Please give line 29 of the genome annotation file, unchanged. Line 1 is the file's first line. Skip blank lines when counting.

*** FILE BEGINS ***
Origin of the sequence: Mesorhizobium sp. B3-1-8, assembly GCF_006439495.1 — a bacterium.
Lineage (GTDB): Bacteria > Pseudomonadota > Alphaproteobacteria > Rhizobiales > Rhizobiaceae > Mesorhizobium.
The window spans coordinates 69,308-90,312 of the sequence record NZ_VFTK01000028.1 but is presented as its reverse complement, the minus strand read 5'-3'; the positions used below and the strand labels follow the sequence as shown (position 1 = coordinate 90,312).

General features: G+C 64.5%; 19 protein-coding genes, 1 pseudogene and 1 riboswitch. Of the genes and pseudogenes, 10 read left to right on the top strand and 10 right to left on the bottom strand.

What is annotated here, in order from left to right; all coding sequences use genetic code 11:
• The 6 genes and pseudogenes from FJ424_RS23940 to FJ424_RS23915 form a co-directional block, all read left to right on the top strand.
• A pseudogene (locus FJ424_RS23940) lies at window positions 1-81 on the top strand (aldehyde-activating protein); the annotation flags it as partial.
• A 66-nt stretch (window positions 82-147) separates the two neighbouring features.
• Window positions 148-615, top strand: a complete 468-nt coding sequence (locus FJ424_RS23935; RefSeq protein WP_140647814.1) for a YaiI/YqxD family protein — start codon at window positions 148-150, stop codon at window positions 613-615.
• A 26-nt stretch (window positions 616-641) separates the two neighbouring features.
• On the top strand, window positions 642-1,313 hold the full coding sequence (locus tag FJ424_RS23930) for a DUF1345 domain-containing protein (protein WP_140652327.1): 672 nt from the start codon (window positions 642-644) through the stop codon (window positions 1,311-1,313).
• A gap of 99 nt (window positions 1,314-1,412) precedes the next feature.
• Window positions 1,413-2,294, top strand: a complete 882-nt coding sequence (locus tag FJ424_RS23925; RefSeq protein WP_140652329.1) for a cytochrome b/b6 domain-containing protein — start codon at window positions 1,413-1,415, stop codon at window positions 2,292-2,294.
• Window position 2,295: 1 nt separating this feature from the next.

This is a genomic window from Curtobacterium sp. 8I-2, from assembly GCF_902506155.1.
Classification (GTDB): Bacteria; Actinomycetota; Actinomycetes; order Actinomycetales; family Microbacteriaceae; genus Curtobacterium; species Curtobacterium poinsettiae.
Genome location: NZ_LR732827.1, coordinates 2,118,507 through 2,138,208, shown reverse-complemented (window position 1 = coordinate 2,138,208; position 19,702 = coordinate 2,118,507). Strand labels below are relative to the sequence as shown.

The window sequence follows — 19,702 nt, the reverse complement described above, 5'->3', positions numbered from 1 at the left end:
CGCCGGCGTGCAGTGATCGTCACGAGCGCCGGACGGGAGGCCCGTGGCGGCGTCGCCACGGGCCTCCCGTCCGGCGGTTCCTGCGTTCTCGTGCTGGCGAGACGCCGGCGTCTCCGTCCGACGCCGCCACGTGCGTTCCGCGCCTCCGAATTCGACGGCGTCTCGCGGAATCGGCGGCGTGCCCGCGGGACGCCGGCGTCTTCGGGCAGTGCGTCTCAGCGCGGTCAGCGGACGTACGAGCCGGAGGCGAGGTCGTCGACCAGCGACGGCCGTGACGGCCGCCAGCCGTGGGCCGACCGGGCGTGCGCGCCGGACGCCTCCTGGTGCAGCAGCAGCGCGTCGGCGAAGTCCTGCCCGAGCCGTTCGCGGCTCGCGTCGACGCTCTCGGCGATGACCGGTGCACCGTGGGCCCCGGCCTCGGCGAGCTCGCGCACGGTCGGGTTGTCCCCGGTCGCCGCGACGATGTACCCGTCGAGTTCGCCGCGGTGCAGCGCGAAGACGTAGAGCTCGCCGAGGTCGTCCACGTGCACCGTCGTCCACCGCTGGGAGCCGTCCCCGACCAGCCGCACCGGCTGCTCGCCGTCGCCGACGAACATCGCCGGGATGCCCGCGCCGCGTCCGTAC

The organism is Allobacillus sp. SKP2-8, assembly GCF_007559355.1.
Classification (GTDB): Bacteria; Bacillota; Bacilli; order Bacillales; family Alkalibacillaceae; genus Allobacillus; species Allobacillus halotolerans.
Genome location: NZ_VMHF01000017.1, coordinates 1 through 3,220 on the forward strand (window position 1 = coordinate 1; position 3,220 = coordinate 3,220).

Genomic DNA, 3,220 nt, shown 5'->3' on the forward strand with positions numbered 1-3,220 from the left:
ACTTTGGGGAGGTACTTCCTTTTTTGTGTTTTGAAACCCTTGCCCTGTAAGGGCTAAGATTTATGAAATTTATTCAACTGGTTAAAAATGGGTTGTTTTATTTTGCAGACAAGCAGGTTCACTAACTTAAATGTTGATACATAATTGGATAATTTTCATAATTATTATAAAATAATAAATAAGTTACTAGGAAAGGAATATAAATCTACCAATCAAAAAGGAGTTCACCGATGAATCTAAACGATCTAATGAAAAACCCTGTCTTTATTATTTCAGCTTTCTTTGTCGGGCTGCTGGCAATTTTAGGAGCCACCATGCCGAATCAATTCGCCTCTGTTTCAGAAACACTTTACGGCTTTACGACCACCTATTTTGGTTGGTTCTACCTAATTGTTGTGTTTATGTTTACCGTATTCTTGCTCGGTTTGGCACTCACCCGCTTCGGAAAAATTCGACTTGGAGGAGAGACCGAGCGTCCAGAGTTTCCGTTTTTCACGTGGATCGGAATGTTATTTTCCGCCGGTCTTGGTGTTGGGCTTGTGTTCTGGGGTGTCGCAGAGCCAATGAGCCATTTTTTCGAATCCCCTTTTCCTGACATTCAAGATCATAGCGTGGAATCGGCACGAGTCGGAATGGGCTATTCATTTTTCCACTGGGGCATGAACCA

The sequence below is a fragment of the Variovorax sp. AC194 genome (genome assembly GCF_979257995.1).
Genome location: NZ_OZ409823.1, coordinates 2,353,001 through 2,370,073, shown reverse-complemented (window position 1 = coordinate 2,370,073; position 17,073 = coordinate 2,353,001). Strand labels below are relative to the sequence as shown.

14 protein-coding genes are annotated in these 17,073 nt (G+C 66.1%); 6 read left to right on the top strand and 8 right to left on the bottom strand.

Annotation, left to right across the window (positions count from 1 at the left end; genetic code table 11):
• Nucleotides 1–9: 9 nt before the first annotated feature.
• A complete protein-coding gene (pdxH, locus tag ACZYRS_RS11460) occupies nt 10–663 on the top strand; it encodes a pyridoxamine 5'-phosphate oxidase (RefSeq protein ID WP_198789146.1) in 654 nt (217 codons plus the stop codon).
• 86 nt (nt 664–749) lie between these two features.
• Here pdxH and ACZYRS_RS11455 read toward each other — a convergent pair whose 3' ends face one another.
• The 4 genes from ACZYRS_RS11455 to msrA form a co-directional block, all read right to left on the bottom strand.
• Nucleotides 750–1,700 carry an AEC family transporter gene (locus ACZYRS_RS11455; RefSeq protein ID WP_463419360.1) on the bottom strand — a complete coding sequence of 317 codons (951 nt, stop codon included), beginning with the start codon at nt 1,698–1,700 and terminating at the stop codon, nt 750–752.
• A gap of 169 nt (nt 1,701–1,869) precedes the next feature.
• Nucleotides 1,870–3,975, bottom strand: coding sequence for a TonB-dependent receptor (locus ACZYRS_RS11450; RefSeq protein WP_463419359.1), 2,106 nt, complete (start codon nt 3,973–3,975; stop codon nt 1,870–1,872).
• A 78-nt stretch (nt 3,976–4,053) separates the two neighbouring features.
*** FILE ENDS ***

• Nucleotides 1–9: 9 nt before the first annotated feature.